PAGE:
Wednesday, August 22, 2012

Quality Control - Part 2: The Kano Technique

In my last post, I  talked about quality control as it relates to training, education and performance support products and services. I started by defining what quality means and distinguished quality from grade. If you recall, quality refers to a product or service's ability to meet customer requirements, whether explicit or implicit.

 No matter what product or service we're talking about, there are basically three different types of requirements a customer has that must be met to some degree: grade, cost, and speed.

Grade, which I discussed in part 1, describes the overall performance of the product or service, as compared with other products or services that are similar in function.

Cost describes the amount of money a customer is willing to pay for your product or service.

Speed describes the amount of time a customer is willing to wait to get your product or service. 

Generally speaking, customers want the highest grade of product or service, for the least amount of money, in the shortest amount of time. Seldom is the case, however that a customer can get all three. Instead, a balance must be established to determine which of the three types of requirements are most important (ones you cannot live without) and those that are not as important (ones you CAN live without)

One way of determining a customer's requirements priorities is to use the Kano technique, which is the focus of today's blog post. The Kano Technique, created by Noriaki Kano, uses customer surveys to gather and prioritize customer needs. The Kano Technique divides requirements into "Must-haves, Performance  Attributes, and Satisfiers."  Must-haves are considered those things that must be present. They do not make the customer happy if they're there because they're expected.  But if Must-haves are absent they do cause dissatisfaction. Performance Attributes satisfy customers depending on how well they perform. If these perform well, they satisfy customers. If these perform poorly, they dissatisfy customers. Finally, Satisfiers are those items that are considered "bonuses." if present, they satisfy customers. If not present, they do not dissatisfy customers. So, the idea is to identify Must-haves, to reduce dissatisfaction, while maximizing the right Performance Attributes, and opportunities to include Satisfiers.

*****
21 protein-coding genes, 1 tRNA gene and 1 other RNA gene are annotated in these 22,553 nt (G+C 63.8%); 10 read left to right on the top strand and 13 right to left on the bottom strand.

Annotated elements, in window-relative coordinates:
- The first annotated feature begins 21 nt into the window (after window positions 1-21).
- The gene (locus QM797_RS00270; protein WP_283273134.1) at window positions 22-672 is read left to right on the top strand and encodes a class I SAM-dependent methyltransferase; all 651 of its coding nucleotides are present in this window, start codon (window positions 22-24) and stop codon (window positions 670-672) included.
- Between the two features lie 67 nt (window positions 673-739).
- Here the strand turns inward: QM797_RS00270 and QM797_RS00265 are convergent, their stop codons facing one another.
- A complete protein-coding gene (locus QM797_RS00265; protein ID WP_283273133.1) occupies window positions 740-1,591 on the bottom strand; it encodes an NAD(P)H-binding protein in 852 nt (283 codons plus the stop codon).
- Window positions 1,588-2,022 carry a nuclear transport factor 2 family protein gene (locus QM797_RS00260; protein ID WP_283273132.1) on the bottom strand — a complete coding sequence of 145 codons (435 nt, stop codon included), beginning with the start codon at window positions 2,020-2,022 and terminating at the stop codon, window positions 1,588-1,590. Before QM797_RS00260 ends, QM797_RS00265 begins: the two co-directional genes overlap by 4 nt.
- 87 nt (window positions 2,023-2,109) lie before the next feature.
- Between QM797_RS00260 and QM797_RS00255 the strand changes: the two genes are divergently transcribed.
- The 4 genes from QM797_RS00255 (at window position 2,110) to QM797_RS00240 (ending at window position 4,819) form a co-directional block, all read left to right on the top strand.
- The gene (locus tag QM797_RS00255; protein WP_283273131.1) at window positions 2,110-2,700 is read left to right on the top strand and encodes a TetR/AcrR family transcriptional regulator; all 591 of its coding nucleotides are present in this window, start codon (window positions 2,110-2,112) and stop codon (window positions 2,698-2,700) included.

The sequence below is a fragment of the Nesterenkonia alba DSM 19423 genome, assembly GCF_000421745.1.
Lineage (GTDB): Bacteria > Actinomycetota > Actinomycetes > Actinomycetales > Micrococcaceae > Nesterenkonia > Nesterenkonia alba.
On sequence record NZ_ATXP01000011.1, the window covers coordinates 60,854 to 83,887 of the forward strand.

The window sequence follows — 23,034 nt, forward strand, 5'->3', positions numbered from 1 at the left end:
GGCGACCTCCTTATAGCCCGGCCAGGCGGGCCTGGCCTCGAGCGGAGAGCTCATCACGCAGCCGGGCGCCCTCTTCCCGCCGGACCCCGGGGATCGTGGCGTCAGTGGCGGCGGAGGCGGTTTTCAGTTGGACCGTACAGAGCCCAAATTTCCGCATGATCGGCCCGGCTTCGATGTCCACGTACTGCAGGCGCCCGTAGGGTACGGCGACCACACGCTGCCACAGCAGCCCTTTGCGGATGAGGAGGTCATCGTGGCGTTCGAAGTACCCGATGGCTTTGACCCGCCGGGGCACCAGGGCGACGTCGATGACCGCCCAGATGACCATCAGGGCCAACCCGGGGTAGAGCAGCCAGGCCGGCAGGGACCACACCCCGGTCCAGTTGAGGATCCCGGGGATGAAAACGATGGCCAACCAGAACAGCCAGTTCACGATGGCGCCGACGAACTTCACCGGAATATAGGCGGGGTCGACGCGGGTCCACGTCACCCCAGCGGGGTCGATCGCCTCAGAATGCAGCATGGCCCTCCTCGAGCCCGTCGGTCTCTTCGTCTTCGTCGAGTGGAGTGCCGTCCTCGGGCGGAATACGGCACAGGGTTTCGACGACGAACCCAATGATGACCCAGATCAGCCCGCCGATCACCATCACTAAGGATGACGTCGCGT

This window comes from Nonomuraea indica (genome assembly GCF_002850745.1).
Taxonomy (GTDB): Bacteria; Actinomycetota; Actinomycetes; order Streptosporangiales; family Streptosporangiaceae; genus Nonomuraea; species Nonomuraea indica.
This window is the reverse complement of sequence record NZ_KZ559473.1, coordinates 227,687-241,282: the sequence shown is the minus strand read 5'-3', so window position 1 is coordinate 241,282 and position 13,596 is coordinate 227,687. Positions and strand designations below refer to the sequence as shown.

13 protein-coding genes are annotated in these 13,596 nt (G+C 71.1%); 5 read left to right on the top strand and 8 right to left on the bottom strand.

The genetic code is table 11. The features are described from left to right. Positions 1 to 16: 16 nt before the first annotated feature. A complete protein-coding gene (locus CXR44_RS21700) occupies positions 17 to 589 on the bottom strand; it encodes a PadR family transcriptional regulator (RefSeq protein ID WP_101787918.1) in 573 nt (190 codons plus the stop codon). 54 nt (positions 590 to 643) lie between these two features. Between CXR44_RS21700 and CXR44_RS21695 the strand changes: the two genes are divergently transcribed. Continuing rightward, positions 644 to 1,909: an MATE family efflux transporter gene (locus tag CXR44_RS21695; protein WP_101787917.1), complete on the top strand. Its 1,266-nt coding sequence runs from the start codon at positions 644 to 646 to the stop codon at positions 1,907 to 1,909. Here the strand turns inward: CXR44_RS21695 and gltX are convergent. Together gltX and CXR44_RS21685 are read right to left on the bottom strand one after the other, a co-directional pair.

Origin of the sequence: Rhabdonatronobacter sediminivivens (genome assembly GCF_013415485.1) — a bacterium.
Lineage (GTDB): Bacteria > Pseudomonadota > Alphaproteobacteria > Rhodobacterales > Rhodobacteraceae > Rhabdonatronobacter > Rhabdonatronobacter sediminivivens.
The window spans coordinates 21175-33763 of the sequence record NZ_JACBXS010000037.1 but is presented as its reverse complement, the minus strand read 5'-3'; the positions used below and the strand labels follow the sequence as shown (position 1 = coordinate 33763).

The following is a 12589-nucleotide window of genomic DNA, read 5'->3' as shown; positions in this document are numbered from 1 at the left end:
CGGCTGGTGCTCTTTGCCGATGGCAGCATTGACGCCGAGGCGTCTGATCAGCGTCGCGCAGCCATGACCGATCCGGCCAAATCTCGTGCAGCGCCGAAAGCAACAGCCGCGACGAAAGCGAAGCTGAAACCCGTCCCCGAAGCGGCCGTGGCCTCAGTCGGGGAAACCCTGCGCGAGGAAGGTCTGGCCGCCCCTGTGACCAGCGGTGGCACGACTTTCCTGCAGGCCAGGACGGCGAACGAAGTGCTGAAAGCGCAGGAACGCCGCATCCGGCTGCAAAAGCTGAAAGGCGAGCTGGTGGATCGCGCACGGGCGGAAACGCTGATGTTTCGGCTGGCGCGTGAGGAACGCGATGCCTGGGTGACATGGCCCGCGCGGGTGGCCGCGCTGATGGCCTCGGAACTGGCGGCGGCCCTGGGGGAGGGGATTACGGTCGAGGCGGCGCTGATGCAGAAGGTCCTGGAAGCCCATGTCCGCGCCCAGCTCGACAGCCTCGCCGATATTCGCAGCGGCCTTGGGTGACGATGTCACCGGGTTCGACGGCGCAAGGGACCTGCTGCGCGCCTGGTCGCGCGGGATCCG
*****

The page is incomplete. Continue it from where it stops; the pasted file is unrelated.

The Kano Technique accomplishes this through the use of a Likert Scale survey. For each attribute, the survey asks two questions: how would you feel if this were present? And, how would you feel if this were not present? As you begin to plot data along an XY axis, you begin to get a picture of what your customers consider Must-haves, Performance Attributes, and Satisfiers. With this information, you can identify those things your product or service must provide, and work within your constraints to improve the other two types of requirements.

Monday, August 20, 2012

Quality Control - Part 1

It's time yet again to to blow the dust off the old blog; this time with a series on quality control. As usual, I'll attempt to address the topic within the context of training, education and performance support products and services. Before jumping in to the topic, which I'll do in subsequent posts, I'd like to begin this series by defining a couple terms, particularly quality and grade.   Quality refers to the ability to meet requirements, whether explicit or implicit. If something is high quality, it means it meets someone's stated requirements, such as instructional requirements, content requirements, delivery requirements, etcetera. Requirements, of course, are different depending on each person's needs and change over time as the person's needs change.  Grade, on the other hand, refers to the category of something as compared to something else with similar functional characteristics. For example, Mercedes Benz might be considered a high grade automobile, or K-Mart might be considered a low grade product seller. Pop quiz: Does high grade equal high quality? Not necessarily. Take the automobile example above. If you were in the market to purchase a low cost vehicle for the purpose of hauling equipment from one construction site to another, which vehicle would likely be higher quality: an inexpensive used Toyota truck, or a brand new Mercedes Benz convertible two-seater? If you chose the truck, you're correct. The truck meets the stated requirements, both from a cost and utility perspective. Why is this important? To deliver high quality training, education and performance support products and services you need to understand what the requirements are. What instructional objectives need to be met? How much should it cost to develop training? What technical specifications must be met to deploy the training product to the target audience? And the list goes on. Identifying all these requirements isn't usually an easy task. How often do you encounter people that can describe everything a product or service must be able to do?  Over the next several posts, I'll share some methods of identifying these requirements and putting processes in place to ensure you meet these requirements.